On the first day in Siete de Abril, Faramarzi and Sarah Alvarez ’12, then also a sophomore, walked from house to house urging local women to come to the class they would be teaching on basic business planning. Many of the women were already selling items such as handmade jewelry or fresh fruit. The idea was, if the women would take small loans from La Ceiba, they could grow their businesses and have a better way of supporting their families.
About a dozen women showed up at the first class in the one-room village school. Alvarez and Faramarzi handed out worksheets with lessons on them, but the classroom- style teaching the Americans used was utterly foreign to the Honduran women. It was a flop.
“I think a lot of them were taking the worksheets home for their kids to draw on or to burn in the fire,” Faramarzi said. The next day, only four Hondurans showed up. “I don’t think we had really prepared ourselves.”
So just like Humphrey, the students had to toss out their plans and start over. Faramarzi and Alvarez worked well into that first night in Honduras to come up with role-playing exercises they hoped would save their teaching plan. After midnight Meredith Greenwell ’12, then a junior, took over. Alvarez, now 22, remembers waking at 3 a.m. to see Greenwell sitting in the dark a few feet away “cross-legged with a flashlight taped to her shoulder, hunched over, and just writing and writing.”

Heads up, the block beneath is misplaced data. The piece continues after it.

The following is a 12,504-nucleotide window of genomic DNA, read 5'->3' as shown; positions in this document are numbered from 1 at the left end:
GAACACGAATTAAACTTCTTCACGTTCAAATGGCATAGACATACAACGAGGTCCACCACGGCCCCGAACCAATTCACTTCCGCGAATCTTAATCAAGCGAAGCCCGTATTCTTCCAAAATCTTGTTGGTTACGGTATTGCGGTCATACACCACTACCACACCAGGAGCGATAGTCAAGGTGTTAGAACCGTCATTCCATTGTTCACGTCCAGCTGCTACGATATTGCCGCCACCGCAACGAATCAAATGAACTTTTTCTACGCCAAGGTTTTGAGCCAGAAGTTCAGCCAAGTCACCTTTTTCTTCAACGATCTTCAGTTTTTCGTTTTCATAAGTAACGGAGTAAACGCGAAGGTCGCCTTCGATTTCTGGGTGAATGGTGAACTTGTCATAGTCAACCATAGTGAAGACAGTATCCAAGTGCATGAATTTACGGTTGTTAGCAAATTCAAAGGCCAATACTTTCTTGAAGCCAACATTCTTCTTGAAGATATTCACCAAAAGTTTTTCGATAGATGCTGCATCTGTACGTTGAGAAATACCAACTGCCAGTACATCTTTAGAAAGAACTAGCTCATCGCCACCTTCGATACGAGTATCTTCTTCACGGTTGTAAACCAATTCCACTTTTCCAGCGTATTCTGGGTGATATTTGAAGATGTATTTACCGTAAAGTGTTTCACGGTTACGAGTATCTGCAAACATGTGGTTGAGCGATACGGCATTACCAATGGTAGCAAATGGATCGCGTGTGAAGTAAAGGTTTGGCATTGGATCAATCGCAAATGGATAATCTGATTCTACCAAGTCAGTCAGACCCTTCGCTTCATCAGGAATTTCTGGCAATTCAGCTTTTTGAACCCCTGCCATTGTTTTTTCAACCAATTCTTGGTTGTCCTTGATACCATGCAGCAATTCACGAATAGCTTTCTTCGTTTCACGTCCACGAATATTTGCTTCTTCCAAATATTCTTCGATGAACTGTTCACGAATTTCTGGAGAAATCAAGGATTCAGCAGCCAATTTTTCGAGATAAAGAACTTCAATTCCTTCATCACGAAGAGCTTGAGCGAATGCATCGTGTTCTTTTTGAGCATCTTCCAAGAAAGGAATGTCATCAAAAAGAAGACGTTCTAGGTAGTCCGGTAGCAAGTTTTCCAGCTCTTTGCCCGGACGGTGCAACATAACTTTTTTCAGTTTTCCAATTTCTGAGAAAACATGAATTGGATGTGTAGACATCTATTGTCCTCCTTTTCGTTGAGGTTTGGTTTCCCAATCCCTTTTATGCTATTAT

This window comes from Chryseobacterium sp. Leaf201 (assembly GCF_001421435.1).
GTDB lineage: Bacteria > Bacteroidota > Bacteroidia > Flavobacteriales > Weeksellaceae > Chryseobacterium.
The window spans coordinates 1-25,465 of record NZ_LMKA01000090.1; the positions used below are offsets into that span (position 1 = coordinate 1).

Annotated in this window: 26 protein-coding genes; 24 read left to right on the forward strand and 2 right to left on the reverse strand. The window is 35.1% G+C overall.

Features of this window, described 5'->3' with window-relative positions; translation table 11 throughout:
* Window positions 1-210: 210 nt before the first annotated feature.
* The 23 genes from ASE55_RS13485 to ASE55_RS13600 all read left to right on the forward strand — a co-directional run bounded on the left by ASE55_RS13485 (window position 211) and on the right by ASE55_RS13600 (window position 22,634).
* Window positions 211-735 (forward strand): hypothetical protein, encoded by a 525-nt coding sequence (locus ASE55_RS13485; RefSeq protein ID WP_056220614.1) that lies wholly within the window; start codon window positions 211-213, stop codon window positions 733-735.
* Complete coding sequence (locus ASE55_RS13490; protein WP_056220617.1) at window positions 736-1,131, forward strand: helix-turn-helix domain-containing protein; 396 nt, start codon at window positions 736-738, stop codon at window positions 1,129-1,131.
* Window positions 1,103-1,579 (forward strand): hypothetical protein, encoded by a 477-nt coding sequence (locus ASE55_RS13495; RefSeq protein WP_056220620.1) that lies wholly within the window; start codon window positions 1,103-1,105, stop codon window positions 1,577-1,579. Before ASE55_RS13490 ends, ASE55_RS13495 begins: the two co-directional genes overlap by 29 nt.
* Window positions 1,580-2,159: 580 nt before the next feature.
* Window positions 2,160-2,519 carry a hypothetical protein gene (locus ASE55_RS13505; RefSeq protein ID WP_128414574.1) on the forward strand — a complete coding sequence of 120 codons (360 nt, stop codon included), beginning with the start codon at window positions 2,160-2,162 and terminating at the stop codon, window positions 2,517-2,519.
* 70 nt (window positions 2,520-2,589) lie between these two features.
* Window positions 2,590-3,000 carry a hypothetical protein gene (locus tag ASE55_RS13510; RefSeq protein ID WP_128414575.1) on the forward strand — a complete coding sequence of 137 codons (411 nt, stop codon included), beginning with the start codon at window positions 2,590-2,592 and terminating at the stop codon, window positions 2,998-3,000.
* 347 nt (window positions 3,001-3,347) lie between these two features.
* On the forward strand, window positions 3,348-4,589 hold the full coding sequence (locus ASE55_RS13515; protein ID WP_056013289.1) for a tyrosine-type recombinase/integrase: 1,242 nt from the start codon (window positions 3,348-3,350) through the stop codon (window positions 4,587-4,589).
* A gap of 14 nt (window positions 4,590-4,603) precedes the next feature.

Humphrey smiled at that story, in part because he’s been through it himself. “Maturation by fire,” he called it. It’s stressful, it’s difficult, and it is part of learning how to use economics in a complex world. That’s the challenge that Honduras brings. The needs there are real, and so is the students’ passion.